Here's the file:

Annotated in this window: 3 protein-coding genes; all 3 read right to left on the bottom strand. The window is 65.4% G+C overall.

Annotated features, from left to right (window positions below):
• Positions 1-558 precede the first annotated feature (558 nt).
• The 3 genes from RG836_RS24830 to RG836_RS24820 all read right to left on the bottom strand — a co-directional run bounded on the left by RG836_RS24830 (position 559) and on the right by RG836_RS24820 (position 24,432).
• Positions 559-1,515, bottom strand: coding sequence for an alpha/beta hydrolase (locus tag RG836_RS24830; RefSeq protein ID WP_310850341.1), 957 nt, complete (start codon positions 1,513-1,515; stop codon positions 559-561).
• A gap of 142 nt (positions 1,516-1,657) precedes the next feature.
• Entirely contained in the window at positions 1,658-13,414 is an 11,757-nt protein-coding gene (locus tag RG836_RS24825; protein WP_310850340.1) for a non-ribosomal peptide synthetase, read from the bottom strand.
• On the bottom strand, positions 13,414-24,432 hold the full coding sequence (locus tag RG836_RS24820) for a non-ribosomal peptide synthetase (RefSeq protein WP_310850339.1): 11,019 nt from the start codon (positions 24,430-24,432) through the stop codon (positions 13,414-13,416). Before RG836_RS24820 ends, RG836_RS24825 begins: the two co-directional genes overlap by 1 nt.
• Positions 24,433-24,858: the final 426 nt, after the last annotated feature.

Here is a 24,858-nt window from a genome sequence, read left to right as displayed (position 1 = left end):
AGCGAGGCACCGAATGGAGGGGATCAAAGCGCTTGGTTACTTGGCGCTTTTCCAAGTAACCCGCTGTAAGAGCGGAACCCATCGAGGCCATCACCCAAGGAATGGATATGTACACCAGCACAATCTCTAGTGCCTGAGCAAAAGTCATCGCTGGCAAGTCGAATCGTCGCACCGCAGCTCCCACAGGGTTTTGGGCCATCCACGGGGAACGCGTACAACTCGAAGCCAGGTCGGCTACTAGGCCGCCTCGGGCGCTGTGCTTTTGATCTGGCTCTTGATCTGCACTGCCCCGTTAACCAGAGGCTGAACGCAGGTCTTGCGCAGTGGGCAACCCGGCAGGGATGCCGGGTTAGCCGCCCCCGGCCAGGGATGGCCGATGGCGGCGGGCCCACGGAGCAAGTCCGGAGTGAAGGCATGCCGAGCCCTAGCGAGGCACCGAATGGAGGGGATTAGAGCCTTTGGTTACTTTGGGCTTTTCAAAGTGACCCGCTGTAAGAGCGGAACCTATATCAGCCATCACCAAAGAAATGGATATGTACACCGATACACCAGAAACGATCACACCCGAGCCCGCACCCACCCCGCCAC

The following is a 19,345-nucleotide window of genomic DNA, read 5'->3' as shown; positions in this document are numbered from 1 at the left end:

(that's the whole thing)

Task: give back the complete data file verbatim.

Annotated in this window: 3 protein-coding genes; all 3 read right to left on the bottom strand. The window is 65.4% G+C overall.

Annotated features, from left to right (window positions below):
• Positions 1-558 precede the first annotated feature (558 nt).
• The 3 genes from RG836_RS24830 to RG836_RS24820 all read right to left on the bottom strand — a co-directional run bounded on the left by RG836_RS24830 (position 559) and on the right by RG836_RS24820 (position 24,432).
• Positions 559-1,515, bottom strand: coding sequence for an alpha/beta hydrolase (locus tag RG836_RS24830; RefSeq protein ID WP_310850341.1), 957 nt, complete (start codon positions 1,513-1,515; stop codon positions 559-561).
• A gap of 142 nt (positions 1,516-1,657) precedes the next feature.
• Entirely contained in the window at positions 1,658-13,414 is an 11,757-nt protein-coding gene (locus tag RG836_RS24825; protein WP_310850340.1) for a non-ribosomal peptide synthetase, read from the bottom strand.
• On the bottom strand, positions 13,414-24,432 hold the full coding sequence (locus tag RG836_RS24820) for a non-ribosomal peptide synthetase (RefSeq protein WP_310850339.1): 11,019 nt from the start codon (positions 24,430-24,432) through the stop codon (positions 13,414-13,416). Before RG836_RS24820 ends, RG836_RS24825 begins: the two co-directional genes overlap by 1 nt.
• Positions 24,433-24,858: the final 426 nt, after the last annotated feature.

Here is a 24,858-nt window from a genome sequence, read left to right as displayed (position 1 = left end):
AGCGAGGCACCGAATGGAGGGGATCAAAGCGCTTGGTTACTTGGCGCTTTTCCAAGTAACCCGCTGTAAGAGCGGAACCCATCGAGGCCATCACCCAAGGAATGGATATGTACACCAGCACAATCTCTAGTGCCTGAGCAAAAGTCATCGCTGGCAAGTCGAATCGTCGCACCGCAGCTCCCACAGGGTTTTGGGCCATCCACGGGGAACGCGTACAACTCGAAGCCAGGTCGGCTACTAGGCCGCCTCGGGCGCTGTGCTTTTGATCTGGCTCTTGATCTGCACTGCCCCGTTAACCAGAGGCTGAACGCAGGTCTTGCGCAGTGGGCAACCCGGCAGGGATGCCGGGTTAGCCGCCCCCGGCCAGGGATGGCCGATGGCGGCGGGCCCACGGAGCAAGTCCGGAGTGAAGGCATGCCGAGCCCTAGCGAGGCACCGAATGGAGGGGATTAGAGCCTTTGGTTACTTTGGGCTTTTCAAAGTGACCCGCTGTAAGAGCGGAACCTATATCAGCCATCACCAAAGAAATGGATATGTACACCGATACACCAGAAACGATCACACCCGAGCCCGCACCCACCCCGCCAC

The following is a 19,345-nucleotide window of genomic DNA, read 5'->3' as shown; positions in this document are numbered from 1 at the left end: